He seemed to think about it for a moment. "It will be totally dark, but you'll be able to see."

"That doesn't make any sense."

"Neither does life. Just trust me. The temperature will be whatever seems comfortable to you."

Rogue shrugged and walked in.

He was right. It was dark. In fact, it was nothing but a flat darkness. She looked around. Archetype was standing right behind her, and she could see a hole behind him. This hole, however, showed the room they had just left, a small patch of light piercing the blackness. "How long will that last?" she asked.

"Until I close it. I'm going to keep both ends open to make it easier for us. Once I open a Door to our destination, the two Doors will come together. It'll be like walking into another room."

"Where are we right now?"

"We're... in between."

Rogue nodded, then noticed that he was surrounded by a thin aura of light. Looking at her own outstretched hand, she found that she was glowing in the same way. "What's with the light show?" she asked.

"Life glow. You might know it as an aura. Don't worry, it's harmless. Wait one moment." He closed his eyes in concentration, and another door formed in front of them. This one led to a darkly paneled room, simply furnished. When they walked through the door, Rogue noticed the sounds of pounding surf and howling wind.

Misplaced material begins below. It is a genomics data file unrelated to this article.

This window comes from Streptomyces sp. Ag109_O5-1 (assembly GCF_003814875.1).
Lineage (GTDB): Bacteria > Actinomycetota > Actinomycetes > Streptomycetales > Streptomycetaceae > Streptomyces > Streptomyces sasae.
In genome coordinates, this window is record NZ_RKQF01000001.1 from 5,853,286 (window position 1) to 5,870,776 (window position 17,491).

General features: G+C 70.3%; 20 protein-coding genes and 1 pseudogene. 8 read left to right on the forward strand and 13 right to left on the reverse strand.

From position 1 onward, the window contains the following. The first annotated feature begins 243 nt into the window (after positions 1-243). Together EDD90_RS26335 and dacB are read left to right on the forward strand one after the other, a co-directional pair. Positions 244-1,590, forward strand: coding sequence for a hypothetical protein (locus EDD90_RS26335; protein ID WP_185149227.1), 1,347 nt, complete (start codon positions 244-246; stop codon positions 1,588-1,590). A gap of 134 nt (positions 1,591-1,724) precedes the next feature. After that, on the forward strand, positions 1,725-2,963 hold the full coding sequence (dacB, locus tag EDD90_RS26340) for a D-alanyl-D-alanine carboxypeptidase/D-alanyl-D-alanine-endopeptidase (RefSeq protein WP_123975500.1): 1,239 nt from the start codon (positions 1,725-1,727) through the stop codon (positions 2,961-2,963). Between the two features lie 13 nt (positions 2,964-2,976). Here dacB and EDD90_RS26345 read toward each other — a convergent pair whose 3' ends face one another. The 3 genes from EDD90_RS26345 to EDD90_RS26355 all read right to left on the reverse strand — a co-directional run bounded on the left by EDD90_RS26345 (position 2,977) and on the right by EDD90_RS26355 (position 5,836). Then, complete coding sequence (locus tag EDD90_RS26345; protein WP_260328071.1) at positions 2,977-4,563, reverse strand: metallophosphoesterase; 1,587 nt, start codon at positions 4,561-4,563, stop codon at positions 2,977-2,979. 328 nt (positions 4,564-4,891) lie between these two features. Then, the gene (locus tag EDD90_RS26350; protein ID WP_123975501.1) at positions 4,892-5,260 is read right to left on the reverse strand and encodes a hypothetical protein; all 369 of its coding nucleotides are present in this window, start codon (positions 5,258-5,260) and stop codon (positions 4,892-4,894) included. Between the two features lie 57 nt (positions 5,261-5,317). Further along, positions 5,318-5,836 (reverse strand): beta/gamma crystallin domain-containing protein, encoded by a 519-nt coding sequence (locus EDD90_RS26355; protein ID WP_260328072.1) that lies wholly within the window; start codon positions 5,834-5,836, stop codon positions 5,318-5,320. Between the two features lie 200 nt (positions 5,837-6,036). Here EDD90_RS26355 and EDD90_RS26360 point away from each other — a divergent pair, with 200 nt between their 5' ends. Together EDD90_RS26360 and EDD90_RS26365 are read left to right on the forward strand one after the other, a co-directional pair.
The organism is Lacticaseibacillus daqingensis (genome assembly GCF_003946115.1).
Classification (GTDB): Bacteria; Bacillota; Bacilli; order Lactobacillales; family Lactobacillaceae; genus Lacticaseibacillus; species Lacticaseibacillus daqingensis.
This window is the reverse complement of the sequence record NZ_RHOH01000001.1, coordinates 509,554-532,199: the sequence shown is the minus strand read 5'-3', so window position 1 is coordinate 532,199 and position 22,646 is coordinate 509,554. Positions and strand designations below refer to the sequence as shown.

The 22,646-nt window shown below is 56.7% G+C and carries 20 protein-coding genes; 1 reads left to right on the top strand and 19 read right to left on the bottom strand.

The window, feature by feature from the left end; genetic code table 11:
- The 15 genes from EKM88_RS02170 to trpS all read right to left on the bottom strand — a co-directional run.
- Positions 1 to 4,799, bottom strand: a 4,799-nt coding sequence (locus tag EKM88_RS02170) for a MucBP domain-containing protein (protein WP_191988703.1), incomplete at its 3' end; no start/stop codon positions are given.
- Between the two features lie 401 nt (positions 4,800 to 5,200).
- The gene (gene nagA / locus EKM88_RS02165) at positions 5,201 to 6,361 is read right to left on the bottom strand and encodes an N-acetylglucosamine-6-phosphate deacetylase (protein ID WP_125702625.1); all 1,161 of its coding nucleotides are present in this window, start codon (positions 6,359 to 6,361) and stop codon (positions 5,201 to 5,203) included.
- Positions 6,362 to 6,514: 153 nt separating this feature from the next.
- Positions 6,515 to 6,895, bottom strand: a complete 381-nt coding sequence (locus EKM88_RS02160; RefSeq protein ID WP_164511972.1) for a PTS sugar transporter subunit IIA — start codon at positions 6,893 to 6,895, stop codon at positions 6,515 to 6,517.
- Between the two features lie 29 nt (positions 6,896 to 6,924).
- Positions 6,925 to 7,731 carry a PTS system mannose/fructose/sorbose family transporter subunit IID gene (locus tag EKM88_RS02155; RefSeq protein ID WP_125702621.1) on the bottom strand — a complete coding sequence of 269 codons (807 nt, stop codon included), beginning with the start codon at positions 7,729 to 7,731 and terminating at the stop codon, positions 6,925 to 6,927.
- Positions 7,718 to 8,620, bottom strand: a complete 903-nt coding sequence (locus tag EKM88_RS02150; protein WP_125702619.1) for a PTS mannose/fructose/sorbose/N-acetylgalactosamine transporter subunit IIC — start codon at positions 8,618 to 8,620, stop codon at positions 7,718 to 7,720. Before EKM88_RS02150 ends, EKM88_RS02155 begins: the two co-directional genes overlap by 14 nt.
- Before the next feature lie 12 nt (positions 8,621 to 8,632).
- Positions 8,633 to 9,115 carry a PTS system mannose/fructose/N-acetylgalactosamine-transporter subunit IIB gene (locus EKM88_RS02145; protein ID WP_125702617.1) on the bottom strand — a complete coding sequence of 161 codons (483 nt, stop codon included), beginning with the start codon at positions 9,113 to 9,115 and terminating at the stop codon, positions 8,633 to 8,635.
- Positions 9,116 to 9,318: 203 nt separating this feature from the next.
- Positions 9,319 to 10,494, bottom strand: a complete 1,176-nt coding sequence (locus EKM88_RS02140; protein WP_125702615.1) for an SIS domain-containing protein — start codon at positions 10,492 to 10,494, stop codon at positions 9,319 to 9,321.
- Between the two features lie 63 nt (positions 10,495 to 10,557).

"We're on the coast?" she asked.

"Yes," he replied. "I suggest staying inside. That storm sounds bad. Now," he said to himself, "what do I want to bring with me?"

Over the course of the next forty-five minutes, they moved a night stand, two lamps, a few framed paintings, an armoire filled with some rather stylish clothes, and five bookshelves, books and all.

"I'm glad for your help," he said to her, as he carried in a floor-length mirror. "It would have taken me a few hours to pack all these books."

"No problem," she replied, looking at the books. "Have you actually read all of these?"

"Yes, most of them more than once. You're all more than welcome to borrow any of them. I'll grab some of the books from my other places later."

"You mean there's more?"

"Quite a bit more, actually. Just let me get my computer, and that should do it. Be right back." He walked back into the Door, out of her sight.

She took a moment to look at the collection of books on the shelves. Rogue was rather well-read herself, but she had found little time for reading recently, being preoccupied with other matters. Archetype, she decided, had the most eclectic tastes in reading that she had ever seen. She found books on psychology, archeology, history, art, philosophy, sociology, and architecture, with a good amount of science fiction and fantasy novels thrown in, and an occasional bestseller among all the clutter. She was leafing through a dog-eared copy of Heinlein's Time Enough for Love when he returned, pushing a wheeled computer cart.